Modern Orthodox Judaism Says 'No' to Women Rabbis | Sojourners

Modern Orthodox Judaism Says 'No' to Women Rabbis

Women who would be Orthodox rabbis were handed a major setback Oct. 30 when the highest religious body for Modern Orthodox Jews ruled against their ordination.

The Rabbinical Council of America officially prohibited the ordination of women, or the use of the term “rabbi” or “maharat” for women, in what it described as a direct vote of its membership.

The prohibition comes six years after the founding of a yeshiva, or religious school, for women in New York City. The school, Yeshivat Maharat, has ordained less than a dozen women who use the honorific “maharat” instead of rabbi and has placed graduates and interns at 17 Orthodox synagogues in the U.S. and Canada.

The resolution states, “RCA members with positions in Orthodox institutions may not ordain women into the Orthodox rabbinate, regardless of the title used; or hire or ratify the hiring of a woman into a rabbinic position at an Orthodox institution; or allow a title implying rabbinic ordination to be used by a teacher” in an Orthodox institution.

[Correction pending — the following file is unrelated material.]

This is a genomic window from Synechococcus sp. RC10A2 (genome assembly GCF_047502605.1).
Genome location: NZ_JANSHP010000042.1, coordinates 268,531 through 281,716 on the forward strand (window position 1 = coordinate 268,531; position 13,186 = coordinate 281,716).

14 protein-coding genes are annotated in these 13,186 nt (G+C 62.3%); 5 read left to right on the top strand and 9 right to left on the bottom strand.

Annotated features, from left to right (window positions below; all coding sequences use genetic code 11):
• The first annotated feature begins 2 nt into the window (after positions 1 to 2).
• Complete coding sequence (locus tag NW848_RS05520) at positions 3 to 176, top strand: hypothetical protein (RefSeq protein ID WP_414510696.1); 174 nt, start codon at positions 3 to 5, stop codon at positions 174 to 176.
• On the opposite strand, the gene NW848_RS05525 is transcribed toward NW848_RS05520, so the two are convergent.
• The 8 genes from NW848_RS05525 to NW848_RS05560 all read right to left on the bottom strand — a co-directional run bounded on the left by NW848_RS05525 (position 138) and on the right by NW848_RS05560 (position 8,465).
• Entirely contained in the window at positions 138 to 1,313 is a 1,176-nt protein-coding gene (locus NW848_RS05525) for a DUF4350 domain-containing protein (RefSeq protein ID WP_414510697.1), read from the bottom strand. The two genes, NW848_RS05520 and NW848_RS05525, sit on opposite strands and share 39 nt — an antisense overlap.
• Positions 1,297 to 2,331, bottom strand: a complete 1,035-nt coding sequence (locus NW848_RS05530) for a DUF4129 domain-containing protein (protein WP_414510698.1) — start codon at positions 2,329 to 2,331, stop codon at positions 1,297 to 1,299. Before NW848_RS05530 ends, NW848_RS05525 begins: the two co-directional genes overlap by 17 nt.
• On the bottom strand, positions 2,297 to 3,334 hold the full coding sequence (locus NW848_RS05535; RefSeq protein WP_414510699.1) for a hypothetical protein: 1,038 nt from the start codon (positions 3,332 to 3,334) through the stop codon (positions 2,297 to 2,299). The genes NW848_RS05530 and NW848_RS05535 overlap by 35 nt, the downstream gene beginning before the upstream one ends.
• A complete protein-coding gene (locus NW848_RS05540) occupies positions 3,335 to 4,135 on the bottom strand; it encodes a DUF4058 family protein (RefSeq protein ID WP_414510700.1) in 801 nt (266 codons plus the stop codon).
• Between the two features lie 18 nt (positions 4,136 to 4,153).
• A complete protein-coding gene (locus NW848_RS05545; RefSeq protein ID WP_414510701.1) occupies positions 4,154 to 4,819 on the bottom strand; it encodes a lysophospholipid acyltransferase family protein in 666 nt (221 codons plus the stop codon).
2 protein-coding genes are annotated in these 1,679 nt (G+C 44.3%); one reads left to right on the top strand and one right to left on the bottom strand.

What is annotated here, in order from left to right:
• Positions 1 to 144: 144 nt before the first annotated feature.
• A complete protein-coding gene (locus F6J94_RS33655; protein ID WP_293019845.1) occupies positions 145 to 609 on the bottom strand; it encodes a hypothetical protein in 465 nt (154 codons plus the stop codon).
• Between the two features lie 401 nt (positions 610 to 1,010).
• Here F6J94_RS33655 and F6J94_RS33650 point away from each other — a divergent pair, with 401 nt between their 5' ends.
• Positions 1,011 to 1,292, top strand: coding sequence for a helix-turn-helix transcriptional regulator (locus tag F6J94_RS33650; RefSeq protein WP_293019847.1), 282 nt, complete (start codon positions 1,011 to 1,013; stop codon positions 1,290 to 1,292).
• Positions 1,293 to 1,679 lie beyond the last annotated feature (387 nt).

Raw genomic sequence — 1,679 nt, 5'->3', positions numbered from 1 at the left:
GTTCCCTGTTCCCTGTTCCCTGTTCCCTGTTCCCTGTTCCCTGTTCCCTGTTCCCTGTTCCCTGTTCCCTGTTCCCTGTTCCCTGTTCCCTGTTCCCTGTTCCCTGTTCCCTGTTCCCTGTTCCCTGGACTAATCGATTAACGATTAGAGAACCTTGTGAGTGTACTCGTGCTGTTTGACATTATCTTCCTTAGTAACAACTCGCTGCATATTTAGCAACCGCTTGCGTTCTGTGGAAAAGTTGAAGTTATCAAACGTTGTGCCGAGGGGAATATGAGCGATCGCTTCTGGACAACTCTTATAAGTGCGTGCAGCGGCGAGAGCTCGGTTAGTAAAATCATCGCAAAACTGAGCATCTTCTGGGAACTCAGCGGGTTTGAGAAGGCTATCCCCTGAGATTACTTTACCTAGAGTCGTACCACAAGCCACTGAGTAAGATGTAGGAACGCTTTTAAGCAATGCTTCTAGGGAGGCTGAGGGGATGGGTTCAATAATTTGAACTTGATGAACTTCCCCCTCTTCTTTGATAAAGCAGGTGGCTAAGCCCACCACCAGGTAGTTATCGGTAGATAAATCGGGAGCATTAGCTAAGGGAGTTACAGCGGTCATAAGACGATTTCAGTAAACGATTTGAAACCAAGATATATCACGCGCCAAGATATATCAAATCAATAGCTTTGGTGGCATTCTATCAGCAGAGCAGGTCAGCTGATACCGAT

The RCA is made up of more than 1,000 Orthodox rabbis — all men — in 14 countries in North and South America and Israel. Its members are mostly Modern Orthodox Jews who integrate traditional Jewish practices and beliefs while engaging with the secular world. About 10 percent of American Jews consider themselves Orthodox.

In a statement, Rabbi Shalom Baum, RCA’s president, described the group’s opposition to the ordination of women as “overwhelming.” In a letter to RCA members, he added, “As we move forward, we must ensure that women’s voices are heard and respected.”

Though this is the third time the RCA has addressed women’s ordination, this is the most forceful. In 2010, just after the establishment of Yeshivat Maharat, it issued a statement affirming a role for women in Orthodoxy, but confining that role to already established traditions. In 2013, just after the ordination of Yeshivat Maharat’s first class of women, the RCA reiterated that position and issued a statement regretting “the leadership of the school has chosen a path that contradicts the norms of our community.”

Sara Hurwitz, Yeshivat Maharat’s dean and first ordained woman, said she received “overwhelming support,” after the resolution was announced.

“We are deeply gratified.”

She also said the school would continue ordaining women.

“We continue to change facts on the ground,” she said.

“Recruit more students, train more students, place more students all over the country.”